17. 18. Properties of Steel <ul><li>Can be changed by the use of controlled additives </li></ul><ul><li>Eg. Carbon, chromium, nickel, manganese, silicon etc… </li></ul>
  18. 19. Uses of Steel Pipes & tanks in chemical plants, making cutlery, surgical instruments Stainless steel – does not rust Make knives, hammer, cutting tools High carbon steel – strong but brittle Make steel parts in car bodies , machineries Mild carbon steel – strong, hard & malleable Uses Steel
  19. 20. Alloy <ul><li>Mixture of a metal with other elements </li></ul><ul><li>Element in the largest proportion is the base metal </li></ul><ul><li>Elements in smaller proportions are the alloying elements </li></ul>
  20. 22. Metals <ul><li>Soft </li></ul><ul><li>Low resistance to corrosion </li></ul><ul><li>High m.p </li></ul><ul><li>Easy to shape </li></ul>
  21. 23. Alloys <ul><li>Have different physical properties compared to their constituent elements </li></ul><ul><li>Produce mainly for: </li></ul><ul><ul><li>Improving strength and hardness </li></ul></ul><ul><ul><li>Improving resistance towards corrosion </li></ul></ul><ul><ul><li>Improving appearance of metal </li></ul></ul><ul><ul><li>Lower m.p of metal </li></ul></ul>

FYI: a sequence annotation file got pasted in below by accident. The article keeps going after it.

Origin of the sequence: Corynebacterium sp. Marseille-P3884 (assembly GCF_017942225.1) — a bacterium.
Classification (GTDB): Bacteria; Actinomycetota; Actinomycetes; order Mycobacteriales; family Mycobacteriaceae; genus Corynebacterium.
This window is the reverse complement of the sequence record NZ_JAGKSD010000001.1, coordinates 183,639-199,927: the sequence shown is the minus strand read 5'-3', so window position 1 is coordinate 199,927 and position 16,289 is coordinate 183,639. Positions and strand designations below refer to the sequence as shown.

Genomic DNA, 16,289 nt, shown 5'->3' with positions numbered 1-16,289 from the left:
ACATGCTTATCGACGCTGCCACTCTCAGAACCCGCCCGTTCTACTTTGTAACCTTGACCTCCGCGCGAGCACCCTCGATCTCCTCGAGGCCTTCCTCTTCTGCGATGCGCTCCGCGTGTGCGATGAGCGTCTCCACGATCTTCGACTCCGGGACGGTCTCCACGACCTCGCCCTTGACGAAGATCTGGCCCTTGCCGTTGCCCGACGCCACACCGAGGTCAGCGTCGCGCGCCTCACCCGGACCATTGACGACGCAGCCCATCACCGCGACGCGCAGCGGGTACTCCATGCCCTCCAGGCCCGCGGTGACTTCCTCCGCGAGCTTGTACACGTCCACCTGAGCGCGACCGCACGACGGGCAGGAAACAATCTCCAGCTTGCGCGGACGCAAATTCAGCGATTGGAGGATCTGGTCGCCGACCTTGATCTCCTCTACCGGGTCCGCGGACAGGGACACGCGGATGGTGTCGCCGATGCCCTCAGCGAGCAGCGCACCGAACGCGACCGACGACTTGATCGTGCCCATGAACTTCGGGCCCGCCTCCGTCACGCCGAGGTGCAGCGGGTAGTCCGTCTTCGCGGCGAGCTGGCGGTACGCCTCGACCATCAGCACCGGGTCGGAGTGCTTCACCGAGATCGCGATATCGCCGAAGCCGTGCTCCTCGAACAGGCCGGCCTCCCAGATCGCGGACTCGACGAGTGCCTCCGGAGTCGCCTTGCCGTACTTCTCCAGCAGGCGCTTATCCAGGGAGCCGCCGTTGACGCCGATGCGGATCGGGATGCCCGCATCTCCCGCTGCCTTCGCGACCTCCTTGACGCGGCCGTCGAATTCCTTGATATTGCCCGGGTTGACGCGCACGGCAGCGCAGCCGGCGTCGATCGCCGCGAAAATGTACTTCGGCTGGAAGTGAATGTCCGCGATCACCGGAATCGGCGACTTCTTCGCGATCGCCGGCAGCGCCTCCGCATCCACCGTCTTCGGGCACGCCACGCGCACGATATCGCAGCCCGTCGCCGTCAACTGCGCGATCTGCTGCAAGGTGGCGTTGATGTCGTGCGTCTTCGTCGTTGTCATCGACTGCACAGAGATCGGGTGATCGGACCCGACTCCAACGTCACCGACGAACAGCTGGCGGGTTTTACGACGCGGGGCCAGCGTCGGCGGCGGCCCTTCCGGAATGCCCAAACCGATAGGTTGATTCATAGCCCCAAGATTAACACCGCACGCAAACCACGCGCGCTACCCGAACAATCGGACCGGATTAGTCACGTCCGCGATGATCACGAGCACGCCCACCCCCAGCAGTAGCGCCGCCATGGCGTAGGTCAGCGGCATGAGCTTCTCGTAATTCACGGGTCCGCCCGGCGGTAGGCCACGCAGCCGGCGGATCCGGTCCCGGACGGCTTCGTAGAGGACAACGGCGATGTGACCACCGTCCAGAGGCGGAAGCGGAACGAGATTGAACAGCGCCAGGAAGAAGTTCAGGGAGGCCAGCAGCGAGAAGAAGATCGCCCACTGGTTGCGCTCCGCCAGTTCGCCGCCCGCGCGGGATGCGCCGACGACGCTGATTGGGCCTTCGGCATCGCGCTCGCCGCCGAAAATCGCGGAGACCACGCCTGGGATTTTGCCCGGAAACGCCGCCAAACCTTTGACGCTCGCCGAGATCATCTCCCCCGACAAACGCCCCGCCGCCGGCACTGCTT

22. 24. Extraction of Aluminium from Bauxite <ul><li>Raw materials </li></ul><ul><ul><li>Bauxite: ore containing hydrated aluminium oxide Al 2 O 3 .2H 2 O </li></ul></ul><ul><ul><ul><li>M.p: ~2000  C </li></ul></ul></ul><ul><ul><li>Molten Cryolite aka sodium aluminium fluoride Na 3 AlF 6 </li></ul></ul><ul><ul><li>used to lower m.p to ~900  C </li></ul></ul><ul><ul><li>Carbon electrodes </li></ul></ul><ul><li>http://www.patana.ac.th/parents/curriculum/Chemistry/units/LR803.html </li></ul>
  23. 25. Extraction of Aluminium <ul><li>Cryolite is added to lower the melting point & to dissolve the ore & bauxite ore of aluminium oxide is continuously added </li></ul><ul><li>When p.d is applied, </li></ul><ul><ul><li>Al 3+ is attracted to the negative cathode </li></ul></ul><ul><ul><li>O 2- is attracted to the positive anode </li></ul></ul>
  24. 26. Extraction of Aluminium <ul><li>At the cathode, </li></ul><ul><ul><li>Al 3+ gains 3 electrons from the cathode to form molten aluminium, which is tapped off </li></ul></ul><ul><ul><li>Al 3+ (l) + 3e -  Al (l) </li></ul></ul><ul><li>At the anode, </li></ul><ul><ul><li>O 2- loses 2 electrons to the anode to form oxygen </li></ul></ul><ul><ul><li>2O 2- (l)  O 2 (g) + 4e - </li></ul></ul><ul><ul><li>Oxygen released attacks carbon anode, to form Carbon monoxide/dioxide. Carbon anode dissolved. Needs to be replaced regularly </li></ul></ul>